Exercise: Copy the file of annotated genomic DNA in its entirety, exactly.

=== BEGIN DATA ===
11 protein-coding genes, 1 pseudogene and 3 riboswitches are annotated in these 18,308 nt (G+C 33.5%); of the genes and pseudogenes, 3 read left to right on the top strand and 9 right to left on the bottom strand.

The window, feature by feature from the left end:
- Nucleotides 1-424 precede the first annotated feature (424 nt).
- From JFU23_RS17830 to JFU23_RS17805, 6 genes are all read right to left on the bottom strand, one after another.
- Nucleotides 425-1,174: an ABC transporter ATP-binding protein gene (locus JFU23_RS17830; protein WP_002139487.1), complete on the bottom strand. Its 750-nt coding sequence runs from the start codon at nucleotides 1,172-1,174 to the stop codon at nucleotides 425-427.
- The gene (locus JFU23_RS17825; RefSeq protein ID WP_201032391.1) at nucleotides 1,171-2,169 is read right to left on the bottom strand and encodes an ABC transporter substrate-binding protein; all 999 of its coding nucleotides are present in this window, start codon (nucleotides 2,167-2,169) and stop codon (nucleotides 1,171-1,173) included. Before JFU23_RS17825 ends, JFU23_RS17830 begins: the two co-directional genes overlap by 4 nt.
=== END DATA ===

11 protein-coding genes, 1 pseudogene and 3 riboswitches are annotated in these 18,308 nt (G+C 33.5%); of the genes and pseudogenes, 3 read left to right on the top strand and 9 right to left on the bottom strand.

The window, feature by feature from the left end:
- Nucleotides 1-424 precede the first annotated feature (424 nt).
- From JFU23_RS17830 to JFU23_RS17805, 6 genes are all read right to left on the bottom strand, one after another.
- Nucleotides 425-1,174: an ABC transporter ATP-binding protein gene (locus JFU23_RS17830; protein WP_002139487.1), complete on the bottom strand. Its 750-nt coding sequence runs from the start codon at nucleotides 1,172-1,174 to the stop codon at nucleotides 425-427.
- The gene (locus JFU23_RS17825; RefSeq protein ID WP_201032391.1) at nucleotides 1,171-2,169 is read right to left on the bottom strand and encodes an ABC transporter substrate-binding protein; all 999 of its coding nucleotides are present in this window, start codon (nucleotides 2,167-2,169) and stop codon (nucleotides 1,171-1,173) included. Before JFU23_RS17825 ends, JFU23_RS17830 begins: the two co-directional genes overlap by 4 nt.